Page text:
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Do You Hear What I Hear?

December 20, 2017
BY CHUCK CLEGG - Columnist , Wetzel Chronicle

The title of my story gives you an idea that my words this week will be about Christmas Music. And when I ask if you hear what I hear, it is near impossible to answer "no" at this time of year. Every place you go, the music of the season is playing. Grocery stores, elevators - even on some streets, music is broadcast for the pleasure of those passing by.

Now, you may be wondering if I am going to boo-hoo the playing of Christmas Music. Well not really. I will have to say I enjoy hearing the music playing, especially if it is more traditional music and doesn't start before Halloween. The new season's music is okay, but I still enjoy the old favorites. It makes me nostalgic and remember Christmas from long past.

One of the singers I enjoy is Perry Como. For those of you reading this who do not know who Perry Como was... well, he was a soft voiced singer that started out as a barber in Canonsburg, Pennsylvania. From the early 1930s until the late seventies, he made singing seem easy. I remember his song, "It's Beginning To Look A Lot Like Christmas. The song could be heard playing outside the Cooey Bentz Company in SouthWheeling. In the window of the store, animated elves and a mechanical Santa moved for the viewing pleasure of those passing by. \Reindeer and Elves worked to help load Santa's sled for his special night. Somehow that brings back my earliest Christmas memories.

Music has always been an important part of my life. I have written about that fact on several occasions. While riding in my truck, or working on a story at home, I like to have music playing in the back ground. I don't always consistently hear it, but it still has a soothing effect on me.

Do you still watch the annual Christmas special, Rudolph the Red Nosed Reindeer? I know it is an old kids' Christmas show that first ran in 1964. It has been on television every year since its first airing on NBC. I would be surprised if most people could not name at least one character from the show. Hermey, the elf who wanted to be a dentist. Yukon Cornelius, outdoorsman of the north. And, of course, the Abominable Snow Monster, Bumbles. But what I remember, most of all, was the song sung by Burl Ives - who by the way was portrayed by a snowman in the film. He sang Rudolph the Red Nosed Reindeer and, his version is probably the most well-known. Now, in reality, the man who made the song so popular in the first place was a singing cowboy named Gene Autry. He first sang the song in October of 1949 on his CBS radio show, Melody Ranch. Besides Santa Claus, I would have to say Rudolph is one of the most recognized characters associated with Christmas.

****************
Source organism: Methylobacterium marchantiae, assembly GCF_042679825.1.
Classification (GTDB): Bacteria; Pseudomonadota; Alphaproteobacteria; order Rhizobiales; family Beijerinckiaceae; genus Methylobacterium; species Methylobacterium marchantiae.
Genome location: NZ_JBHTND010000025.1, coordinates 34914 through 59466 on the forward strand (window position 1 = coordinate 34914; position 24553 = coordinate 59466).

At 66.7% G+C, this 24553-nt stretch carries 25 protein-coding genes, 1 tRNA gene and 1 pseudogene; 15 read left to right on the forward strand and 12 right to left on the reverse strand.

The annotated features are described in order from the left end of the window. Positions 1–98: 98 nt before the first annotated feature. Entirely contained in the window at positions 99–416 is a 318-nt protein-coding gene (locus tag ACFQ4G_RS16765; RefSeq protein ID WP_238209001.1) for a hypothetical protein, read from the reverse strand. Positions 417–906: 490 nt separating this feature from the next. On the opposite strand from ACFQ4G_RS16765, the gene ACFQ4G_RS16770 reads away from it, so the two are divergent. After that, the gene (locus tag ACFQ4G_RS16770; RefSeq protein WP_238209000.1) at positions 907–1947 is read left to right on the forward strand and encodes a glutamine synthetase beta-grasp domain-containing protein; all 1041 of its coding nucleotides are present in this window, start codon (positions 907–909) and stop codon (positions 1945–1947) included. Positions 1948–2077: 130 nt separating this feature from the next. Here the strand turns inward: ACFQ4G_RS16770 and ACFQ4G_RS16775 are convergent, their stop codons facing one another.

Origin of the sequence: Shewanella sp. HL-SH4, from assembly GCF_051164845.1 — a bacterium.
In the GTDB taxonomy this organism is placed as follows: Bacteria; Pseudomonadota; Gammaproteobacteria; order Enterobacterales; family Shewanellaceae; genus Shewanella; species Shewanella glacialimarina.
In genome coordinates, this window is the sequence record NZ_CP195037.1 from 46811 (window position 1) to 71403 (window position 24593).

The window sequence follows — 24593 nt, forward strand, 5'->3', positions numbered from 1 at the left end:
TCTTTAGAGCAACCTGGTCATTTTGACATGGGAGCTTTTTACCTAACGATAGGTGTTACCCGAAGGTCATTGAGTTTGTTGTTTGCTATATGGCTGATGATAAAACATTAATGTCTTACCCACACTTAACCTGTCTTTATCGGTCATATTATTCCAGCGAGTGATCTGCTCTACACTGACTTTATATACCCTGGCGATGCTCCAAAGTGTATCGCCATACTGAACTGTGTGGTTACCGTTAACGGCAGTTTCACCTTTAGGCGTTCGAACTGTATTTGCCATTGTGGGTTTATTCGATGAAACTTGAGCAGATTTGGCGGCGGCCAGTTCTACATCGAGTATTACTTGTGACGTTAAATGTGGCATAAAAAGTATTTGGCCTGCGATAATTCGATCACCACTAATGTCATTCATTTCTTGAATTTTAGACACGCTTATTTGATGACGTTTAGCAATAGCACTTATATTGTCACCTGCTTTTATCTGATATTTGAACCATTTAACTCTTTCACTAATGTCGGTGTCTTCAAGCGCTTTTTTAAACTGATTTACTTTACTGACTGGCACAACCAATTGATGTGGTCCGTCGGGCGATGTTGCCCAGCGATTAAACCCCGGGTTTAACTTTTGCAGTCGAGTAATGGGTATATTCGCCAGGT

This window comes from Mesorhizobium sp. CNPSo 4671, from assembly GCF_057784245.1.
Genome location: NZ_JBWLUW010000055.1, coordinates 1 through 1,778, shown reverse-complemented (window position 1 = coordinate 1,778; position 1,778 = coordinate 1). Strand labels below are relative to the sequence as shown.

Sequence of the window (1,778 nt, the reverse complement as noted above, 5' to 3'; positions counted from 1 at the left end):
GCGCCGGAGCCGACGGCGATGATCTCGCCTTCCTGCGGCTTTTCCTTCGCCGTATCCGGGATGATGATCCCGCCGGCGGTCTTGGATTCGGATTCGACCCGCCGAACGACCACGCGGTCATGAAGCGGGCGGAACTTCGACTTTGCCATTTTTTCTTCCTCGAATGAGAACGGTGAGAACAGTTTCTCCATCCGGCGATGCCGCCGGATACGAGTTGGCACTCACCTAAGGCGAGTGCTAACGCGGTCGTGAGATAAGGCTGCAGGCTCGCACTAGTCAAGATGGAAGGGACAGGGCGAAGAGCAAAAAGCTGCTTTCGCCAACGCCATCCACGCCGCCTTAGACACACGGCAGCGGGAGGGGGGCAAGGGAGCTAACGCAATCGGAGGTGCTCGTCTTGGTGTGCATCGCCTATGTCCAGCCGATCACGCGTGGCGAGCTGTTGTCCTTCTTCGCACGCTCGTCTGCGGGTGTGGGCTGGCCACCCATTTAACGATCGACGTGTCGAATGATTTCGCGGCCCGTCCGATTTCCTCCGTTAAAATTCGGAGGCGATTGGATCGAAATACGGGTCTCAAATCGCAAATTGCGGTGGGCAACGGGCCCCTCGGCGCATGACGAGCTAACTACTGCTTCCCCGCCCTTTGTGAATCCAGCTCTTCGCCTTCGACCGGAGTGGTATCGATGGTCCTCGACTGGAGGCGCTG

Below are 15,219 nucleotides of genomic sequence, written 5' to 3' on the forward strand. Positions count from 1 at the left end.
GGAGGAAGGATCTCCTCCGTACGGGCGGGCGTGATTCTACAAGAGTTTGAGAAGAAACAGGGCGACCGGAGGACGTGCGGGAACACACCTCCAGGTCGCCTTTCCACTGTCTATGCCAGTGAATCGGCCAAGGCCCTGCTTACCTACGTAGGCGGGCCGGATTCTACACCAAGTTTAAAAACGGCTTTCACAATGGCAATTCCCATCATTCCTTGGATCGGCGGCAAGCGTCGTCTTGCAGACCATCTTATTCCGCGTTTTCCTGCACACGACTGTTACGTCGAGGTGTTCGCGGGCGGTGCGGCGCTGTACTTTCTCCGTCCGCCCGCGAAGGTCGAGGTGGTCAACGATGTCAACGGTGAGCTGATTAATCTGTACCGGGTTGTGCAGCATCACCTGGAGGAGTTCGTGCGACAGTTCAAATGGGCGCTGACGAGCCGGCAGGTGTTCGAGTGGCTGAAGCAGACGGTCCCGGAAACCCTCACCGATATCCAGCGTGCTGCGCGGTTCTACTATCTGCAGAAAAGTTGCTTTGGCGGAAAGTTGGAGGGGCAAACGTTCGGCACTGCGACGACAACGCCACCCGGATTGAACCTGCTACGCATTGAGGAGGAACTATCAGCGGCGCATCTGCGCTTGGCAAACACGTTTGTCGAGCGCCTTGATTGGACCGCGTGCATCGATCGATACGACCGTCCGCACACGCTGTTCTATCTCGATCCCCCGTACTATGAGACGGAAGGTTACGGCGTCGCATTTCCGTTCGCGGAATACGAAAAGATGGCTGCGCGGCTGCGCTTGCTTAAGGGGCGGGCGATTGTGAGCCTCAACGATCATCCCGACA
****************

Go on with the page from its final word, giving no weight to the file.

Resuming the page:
Each year, about this time, another Christmas song written in 1942, by Irving Berlin, is often heard playing in stores - White Christmas. Twelve years after it was written in 1954, Bing Crosby starred in a movie of the same name and sang the title song. It has become a Christmas tradition and is viewed by millions on television each year.

Many of the songs we hear at Christmas are meant to be fun and enjoyable, such as Rudolph's song or Dashing through the Snow. How about "Here Comes Santa Claus?" These songs, along with many others, bring a sense of Christmas with trees and gifts and kids laughing. There is no other time of the year when songs celebrating a holiday are so prominently heard in the world.

But, we also should remember there are songs that help us to celebrate the real meaning of this time of year. The words to Silent Night Holy Night were written in 1818, nearly two hundred years ago. Yet, with the passage of time, the song's words and meanings still tell of a night of great peace and glory for mankind.

In the song "What Child is This," written in 1865, we can almost see, within our minds, the reality of the words that tell of the child sleeping in his mother's arms. Nearby Angels and Wise Men were keeping watch over this Precious Child and His Mother.

Many of the traditional songs that tell the story of the first Christmas were written a very long time ago. Still, their meanings and enlightened stories bring us peace of mind and joy when we heard them each holiday season.

There may not have been songs of joy sung that first night Jesus came into the world. I believe it was quiet in the stable at our Savior's arrival. But, in nearby fields, Angels heralded shepherds of Hiscoming that night long ago. Today, we pause and remember how the Bible tells us of a child and His birth that night in Bethlehem. He came into this world with no more than each of us. Yet, in the few years He was among those of his time, He touched so many with His kindness and promise of a better future. That message and kindness still resonate with us today.

Perhaps those Christmas Carols are words the Angels may have sung that night while they watched over Him in the Silence of the Night.

A night that became a Holy Night. A night when, on high, Angels sang to the world, Peace on Earth and Good Will to All. That child brought each of us a gift, if we accept it.

I leave you this week with words of holiday joy from Mary and myself, and the staff of the Wetzel Chronicle. If you remember, when I began my story this week, I told you of Perry Como and his song, "Do You Hear What I Hear." The final words of his song is our gift to each of you. "He will bring us Goodness and Light." Merry Christmas from Through the Lens.

 
 
 

 

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